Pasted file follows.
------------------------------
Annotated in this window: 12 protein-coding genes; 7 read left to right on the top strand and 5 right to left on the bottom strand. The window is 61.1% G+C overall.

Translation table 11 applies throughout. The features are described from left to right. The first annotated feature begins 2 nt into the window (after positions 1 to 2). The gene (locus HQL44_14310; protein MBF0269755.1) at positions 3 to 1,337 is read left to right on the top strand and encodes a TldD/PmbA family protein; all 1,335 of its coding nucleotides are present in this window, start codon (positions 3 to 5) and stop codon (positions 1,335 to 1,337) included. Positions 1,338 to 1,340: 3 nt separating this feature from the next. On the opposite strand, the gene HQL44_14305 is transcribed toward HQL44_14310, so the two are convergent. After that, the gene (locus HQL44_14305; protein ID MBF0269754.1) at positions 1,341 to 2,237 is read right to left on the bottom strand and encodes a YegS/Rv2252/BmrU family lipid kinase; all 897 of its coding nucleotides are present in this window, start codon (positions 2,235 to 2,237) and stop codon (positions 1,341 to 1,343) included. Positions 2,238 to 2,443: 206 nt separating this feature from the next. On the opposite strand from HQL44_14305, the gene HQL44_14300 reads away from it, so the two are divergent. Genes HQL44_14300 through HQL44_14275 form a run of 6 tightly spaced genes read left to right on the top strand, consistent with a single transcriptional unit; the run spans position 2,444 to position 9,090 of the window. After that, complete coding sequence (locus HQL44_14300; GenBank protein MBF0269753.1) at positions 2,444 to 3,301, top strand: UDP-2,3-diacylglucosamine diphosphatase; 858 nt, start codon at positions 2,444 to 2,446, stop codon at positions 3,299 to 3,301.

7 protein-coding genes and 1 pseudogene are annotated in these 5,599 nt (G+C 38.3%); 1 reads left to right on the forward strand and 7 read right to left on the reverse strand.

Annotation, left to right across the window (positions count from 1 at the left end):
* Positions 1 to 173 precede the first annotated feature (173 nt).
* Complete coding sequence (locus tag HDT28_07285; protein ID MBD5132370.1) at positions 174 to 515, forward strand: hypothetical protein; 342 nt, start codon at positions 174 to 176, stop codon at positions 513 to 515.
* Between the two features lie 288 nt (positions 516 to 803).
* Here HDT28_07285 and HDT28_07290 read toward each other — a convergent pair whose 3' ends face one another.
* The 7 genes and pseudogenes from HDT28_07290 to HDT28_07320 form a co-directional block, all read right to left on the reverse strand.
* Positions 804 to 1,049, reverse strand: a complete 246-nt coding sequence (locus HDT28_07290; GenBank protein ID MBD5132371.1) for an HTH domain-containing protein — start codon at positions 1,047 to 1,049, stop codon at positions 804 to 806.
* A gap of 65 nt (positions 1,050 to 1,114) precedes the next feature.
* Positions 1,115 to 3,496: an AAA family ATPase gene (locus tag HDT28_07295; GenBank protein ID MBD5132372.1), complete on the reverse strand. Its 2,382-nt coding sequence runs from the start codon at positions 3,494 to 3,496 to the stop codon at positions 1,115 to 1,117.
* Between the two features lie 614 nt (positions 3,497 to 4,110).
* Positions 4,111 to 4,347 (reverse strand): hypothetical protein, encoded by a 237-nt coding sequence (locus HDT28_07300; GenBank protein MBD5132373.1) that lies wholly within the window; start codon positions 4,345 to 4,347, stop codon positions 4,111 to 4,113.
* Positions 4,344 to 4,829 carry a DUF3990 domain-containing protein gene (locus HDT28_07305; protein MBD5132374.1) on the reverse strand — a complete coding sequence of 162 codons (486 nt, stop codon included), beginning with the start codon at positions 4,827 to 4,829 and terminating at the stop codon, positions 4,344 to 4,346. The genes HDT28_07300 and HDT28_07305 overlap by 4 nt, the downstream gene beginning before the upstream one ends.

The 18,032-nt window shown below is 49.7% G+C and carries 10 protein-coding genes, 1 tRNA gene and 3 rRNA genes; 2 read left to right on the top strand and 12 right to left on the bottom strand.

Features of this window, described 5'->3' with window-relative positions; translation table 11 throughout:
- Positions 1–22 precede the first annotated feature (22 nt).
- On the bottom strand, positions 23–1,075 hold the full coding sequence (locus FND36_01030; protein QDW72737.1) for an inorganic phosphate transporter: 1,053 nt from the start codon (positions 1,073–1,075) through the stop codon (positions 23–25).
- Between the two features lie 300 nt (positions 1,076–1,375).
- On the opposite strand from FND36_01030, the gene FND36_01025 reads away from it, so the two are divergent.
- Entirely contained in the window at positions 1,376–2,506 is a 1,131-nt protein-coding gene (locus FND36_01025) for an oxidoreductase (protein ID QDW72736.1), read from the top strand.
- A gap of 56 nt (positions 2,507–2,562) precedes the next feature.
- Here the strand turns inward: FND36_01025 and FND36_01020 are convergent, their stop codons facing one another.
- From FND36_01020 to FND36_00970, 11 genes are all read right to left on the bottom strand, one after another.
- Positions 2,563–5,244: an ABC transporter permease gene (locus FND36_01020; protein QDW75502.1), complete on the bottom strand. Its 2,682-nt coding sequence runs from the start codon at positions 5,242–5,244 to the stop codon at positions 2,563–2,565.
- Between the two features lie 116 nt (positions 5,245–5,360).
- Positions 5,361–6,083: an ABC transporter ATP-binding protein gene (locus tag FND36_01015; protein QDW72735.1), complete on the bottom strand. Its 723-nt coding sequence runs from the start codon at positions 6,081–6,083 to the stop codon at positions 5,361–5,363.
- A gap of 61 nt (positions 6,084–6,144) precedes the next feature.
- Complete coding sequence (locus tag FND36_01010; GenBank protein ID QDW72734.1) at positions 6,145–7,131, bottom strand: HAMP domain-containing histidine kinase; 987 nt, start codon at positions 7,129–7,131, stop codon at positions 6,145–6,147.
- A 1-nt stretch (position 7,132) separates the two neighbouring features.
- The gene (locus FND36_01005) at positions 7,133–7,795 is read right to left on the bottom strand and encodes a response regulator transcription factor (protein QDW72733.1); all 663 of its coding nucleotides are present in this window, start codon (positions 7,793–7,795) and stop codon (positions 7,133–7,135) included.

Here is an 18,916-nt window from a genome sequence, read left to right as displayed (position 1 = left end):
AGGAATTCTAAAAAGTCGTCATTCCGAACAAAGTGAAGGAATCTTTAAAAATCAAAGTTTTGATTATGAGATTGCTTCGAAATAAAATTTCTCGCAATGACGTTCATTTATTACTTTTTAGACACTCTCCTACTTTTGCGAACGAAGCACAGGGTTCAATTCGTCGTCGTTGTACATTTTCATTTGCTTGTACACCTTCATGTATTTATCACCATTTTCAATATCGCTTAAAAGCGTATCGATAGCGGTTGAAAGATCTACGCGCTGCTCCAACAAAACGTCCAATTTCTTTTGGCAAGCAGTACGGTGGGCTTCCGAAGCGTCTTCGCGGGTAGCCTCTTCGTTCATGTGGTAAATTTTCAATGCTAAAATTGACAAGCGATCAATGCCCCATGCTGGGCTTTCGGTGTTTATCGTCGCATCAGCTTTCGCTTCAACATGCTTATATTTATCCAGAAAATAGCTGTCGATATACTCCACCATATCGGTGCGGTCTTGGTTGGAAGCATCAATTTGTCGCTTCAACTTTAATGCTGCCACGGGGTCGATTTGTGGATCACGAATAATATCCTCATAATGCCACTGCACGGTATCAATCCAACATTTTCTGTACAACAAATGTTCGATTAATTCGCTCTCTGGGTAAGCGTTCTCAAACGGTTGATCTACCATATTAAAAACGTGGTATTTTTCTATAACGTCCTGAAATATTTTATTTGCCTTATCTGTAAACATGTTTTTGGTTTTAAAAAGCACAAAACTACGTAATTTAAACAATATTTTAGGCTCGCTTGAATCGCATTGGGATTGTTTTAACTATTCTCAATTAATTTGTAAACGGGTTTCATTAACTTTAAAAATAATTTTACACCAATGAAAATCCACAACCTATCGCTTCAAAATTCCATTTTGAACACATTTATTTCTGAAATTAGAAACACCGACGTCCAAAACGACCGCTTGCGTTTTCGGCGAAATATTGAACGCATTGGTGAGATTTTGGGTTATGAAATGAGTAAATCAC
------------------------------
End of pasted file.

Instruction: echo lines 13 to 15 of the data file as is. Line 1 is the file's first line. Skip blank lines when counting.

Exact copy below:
* Between the two features lie 614 nt (positions 3,497 to 4,110).
* Positions 4,111 to 4,347 (reverse strand): hypothetical protein, encoded by a 237-nt coding sequence (locus HDT28_07300; GenBank protein MBD5132373.1) that lies wholly within the window; start codon positions 4,345 to 4,347, stop codon positions 4,111 to 4,113.
* Positions 4,344 to 4,829 carry a DUF3990 domain-containing protein gene (locus HDT28_07305; protein MBD5132374.1) on the reverse strand — a complete coding sequence of 162 codons (486 nt, stop codon included), beginning with the start codon at positions 4,827 to 4,829 and terminating at the stop codon, positions 4,344 to 4,346. The genes HDT28_07300 and HDT28_07305 overlap by 4 nt, the downstream gene beginning before the upstream one ends.